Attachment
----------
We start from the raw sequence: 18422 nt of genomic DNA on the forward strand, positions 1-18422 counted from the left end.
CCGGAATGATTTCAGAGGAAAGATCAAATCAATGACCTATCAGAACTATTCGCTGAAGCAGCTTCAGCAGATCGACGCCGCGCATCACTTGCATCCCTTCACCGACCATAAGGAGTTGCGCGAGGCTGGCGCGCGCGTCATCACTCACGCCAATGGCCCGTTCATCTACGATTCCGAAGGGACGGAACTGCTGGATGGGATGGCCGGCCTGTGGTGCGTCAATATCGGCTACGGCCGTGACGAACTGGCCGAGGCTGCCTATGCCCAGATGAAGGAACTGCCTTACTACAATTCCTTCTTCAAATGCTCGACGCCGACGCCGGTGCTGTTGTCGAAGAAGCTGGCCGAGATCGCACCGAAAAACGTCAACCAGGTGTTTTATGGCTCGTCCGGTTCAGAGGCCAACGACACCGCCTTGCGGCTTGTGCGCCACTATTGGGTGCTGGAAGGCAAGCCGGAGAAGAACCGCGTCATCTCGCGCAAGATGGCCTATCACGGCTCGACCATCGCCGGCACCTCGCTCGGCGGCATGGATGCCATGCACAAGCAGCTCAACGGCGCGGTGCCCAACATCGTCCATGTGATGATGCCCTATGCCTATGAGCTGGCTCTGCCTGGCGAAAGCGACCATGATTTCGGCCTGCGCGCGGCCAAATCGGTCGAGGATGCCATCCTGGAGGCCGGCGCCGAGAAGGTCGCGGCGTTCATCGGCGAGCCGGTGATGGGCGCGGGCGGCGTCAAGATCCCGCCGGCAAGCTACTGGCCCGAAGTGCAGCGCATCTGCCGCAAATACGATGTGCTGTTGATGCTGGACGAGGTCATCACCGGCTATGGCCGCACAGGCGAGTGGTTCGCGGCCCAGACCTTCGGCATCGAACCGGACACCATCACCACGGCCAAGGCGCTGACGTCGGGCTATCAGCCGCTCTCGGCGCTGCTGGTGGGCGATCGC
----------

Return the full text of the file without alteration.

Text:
We start from the raw sequence: 18422 nt of genomic DNA on the forward strand, positions 1-18422 counted from the left end.
CCGGAATGATTTCAGAGGAAAGATCAAATCAATGACCTATCAGAACTATTCGCTGAAGCAGCTTCAGCAGATCGACGCCGCGCATCACTTGCATCCCTTCACCGACCATAAGGAGTTGCGCGAGGCTGGCGCGCGCGTCATCACTCACGCCAATGGCCCGTTCATCTACGATTCCGAAGGGACGGAACTGCTGGATGGGATGGCCGGCCTGTGGTGCGTCAATATCGGCTACGGCCGTGACGAACTGGCCGAGGCTGCCTATGCCCAGATGAAGGAACTGCCTTACTACAATTCCTTCTTCAAATGCTCGACGCCGACGCCGGTGCTGTTGTCGAAGAAGCTGGCCGAGATCGCACCGAAAAACGTCAACCAGGTGTTTTATGGCTCGTCCGGTTCAGAGGCCAACGACACCGCCTTGCGGCTTGTGCGCCACTATTGGGTGCTGGAAGGCAAGCCGGAGAAGAACCGCGTCATCTCGCGCAAGATGGCCTATCACGGCTCGACCATCGCCGGCACCTCGCTCGGCGGCATGGATGCCATGCACAAGCAGCTCAACGGCGCGGTGCCCAACATCGTCCATGTGATGATGCCCTATGCCTATGAGCTGGCTCTGCCTGGCGAAAGCGACCATGATTTCGGCCTGCGCGCGGCCAAATCGGTCGAGGATGCCATCCTGGAGGCCGGCGCCGAGAAGGTCGCGGCGTTCATCGGCGAGCCGGTGATGGGCGCGGGCGGCGTCAAGATCCCGCCGGCAAGCTACTGGCCCGAAGTGCAGCGCATCTGCCGCAAATACGATGTGCTGTTGATGCTGGACGAGGTCATCACCGGCTATGGCCGCACAGGCGAGTGGTTCGCGGCCCAGACCTTCGGCATCGAACCGGACACCATCACCACGGCCAAGGCGCTGACGTCGGGCTATCAGCCGCTCTCGGCGCTGCTGGTGGGCGATCGC